It was only after a few years that we were able to take a step back, reflect, and ask ourselves what all of these different types of businesses had in common. We were working with everything from local coffee bean wholesalers selling to cafes in the local area to newspapers, energy companies, and larger technology companies. What we realized is that these companies all had a few things in common: they had ongoing relationships with their customers, were struggling to get paid regularly, and that struggle was distracting them from focusing on what they had gone into business to do in the first place: create great products and outstanding services.
At this point, we realized the platform we were building was ideally suited for those kinds of ongoing relationships as recurring-payment-for-use cases.
Where does GoCardless fit into the SaaS business model?
We work with a lot of SaaS companies and see two models. One is more of a straight subscription that has you offering a plan for $50 per month, which means that you want to charge that amount every month, ideally forever. The other is more of an invoicing model that might be usage-based, with invoicing done every month, quarter, or even every year.
We saw problems in both use cases. Think about what typically happens in the invoice model: the company sends you an invoice at the end of the month detailing your usage and then waits for you to send a payment, which is done either by bank transfer or by check. In the U.S., over 50% of subscription payments are still being made by paper checks, which is a fact that boggles my mind.
This whole invoice-and-wait process creates a lot of problems. As any company with an accounts receivable department can tell you, the biggest problem is around cash flow due to late payments. For many businesses, this problem can be the difference between survival and not-survival. Alongside those cash flow issues, you also have a big admin problem as you continue to put in the work to collect the payment, reconcile accounts, and that sort of thing.
What we do in an invoicing situation is to offer you an entirely automated way of collecting those payments. At the start of a subscription relationship, you set up the customer or organization with 30-day payment terms, for example. From that point onward, whenever you send an invoice to that customer, a payment is automatically scheduled to be made from the customer’s bank account in 30 days’ time. Everything is automated and integrated with the accounting platform you use, the billing platform you use, and so on.
This solution means that you have much more visibility on your cash flow and reduces your admin costs. From our side, we see transformational impacts on how long it takes to convert an invoice into payment. We can take the average wait time down from 60 days to around 3 days by automating the process.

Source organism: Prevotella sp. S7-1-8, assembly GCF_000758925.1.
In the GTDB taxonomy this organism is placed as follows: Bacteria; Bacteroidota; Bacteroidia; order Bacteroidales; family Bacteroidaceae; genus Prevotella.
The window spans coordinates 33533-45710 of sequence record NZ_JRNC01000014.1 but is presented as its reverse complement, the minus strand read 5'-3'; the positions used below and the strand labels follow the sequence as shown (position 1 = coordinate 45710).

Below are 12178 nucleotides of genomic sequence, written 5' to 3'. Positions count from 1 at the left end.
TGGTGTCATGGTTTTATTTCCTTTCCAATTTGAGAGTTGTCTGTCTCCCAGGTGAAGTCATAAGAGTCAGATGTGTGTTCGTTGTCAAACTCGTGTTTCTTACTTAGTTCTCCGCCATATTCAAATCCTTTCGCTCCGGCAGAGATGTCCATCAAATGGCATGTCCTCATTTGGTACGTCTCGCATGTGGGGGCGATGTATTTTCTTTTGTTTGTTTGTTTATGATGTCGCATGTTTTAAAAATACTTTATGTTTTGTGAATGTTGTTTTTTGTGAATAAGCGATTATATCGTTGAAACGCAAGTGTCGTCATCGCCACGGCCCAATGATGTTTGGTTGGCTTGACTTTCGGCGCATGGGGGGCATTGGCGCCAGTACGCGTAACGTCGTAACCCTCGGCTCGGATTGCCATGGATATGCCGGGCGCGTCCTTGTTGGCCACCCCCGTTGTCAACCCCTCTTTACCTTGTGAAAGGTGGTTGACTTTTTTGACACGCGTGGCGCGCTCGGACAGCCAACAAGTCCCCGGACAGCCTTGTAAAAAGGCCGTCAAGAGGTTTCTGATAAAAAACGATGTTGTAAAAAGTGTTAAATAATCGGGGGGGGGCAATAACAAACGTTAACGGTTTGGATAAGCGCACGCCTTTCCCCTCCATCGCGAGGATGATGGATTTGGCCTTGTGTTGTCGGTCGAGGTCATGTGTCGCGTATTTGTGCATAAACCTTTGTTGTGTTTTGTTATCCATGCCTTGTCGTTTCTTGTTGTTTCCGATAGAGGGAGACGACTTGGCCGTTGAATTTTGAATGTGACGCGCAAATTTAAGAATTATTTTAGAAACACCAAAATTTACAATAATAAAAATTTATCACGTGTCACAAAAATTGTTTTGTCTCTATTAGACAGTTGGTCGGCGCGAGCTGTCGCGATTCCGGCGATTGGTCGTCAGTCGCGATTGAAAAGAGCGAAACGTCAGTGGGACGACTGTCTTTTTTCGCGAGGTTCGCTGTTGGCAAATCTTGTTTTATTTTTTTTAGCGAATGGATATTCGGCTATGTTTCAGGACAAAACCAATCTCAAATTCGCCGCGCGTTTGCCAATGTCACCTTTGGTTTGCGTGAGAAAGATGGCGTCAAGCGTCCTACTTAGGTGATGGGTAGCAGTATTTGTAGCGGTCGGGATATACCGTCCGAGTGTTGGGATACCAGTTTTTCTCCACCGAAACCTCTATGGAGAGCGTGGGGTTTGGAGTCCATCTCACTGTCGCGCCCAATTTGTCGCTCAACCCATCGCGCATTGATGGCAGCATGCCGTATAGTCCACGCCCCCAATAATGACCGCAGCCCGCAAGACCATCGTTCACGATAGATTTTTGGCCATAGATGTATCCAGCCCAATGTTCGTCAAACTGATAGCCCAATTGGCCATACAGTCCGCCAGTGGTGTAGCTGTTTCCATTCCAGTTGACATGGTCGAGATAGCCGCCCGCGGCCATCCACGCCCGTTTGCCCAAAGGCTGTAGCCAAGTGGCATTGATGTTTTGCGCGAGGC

On the subscription side, it’s slightly different given that you are dealing with a larger customer base and processes that have already been largely automated. The challenge in this use case is to figure out how to keep your customers subscribed for as long as possible. This problem is one of the biggest challenges when using cards for recurring payments, which is still the predominant way that subscriptions are paid online. On average, 10 to 15% of recurring payments fail. This failure can be caused by everything from cards that have expired to the complexity of the card network. In any network, you have to submit the transaction with specific kinds of authorization codes, proper labeling for recurring transactions, and so on. There are companies built around optimizing precisely this set of card data.
These payment failures tend to be one of the biggest causes of churn for subscription businesses. We offer a much more reliable way of collecting payment. On average, you will see failures go from around 15% down to about 3%, which is the average across our network. It might fall even lower depending on the industry. This ability to reduce failed payments has a significant impact on a company’s ability to keep customers for the long term.
How do payments impact key subscription payment metrics?
The way we think about the impact on metrics is through the lifecycle of the customer. You have the metrics that make a difference when winning a customer in the first place. These metrics tend to be about conversion rates, and a big factor here is keeping in mind the customer’s preference. What we see, especially in the U.S., is that consumers are still very credit card focused. But as you move internationally and even look at the B2B landscape in the U.S., those preferences are not the same everywhere. Understanding customer preference and reacting to it appropriately can be a big driver of conversion.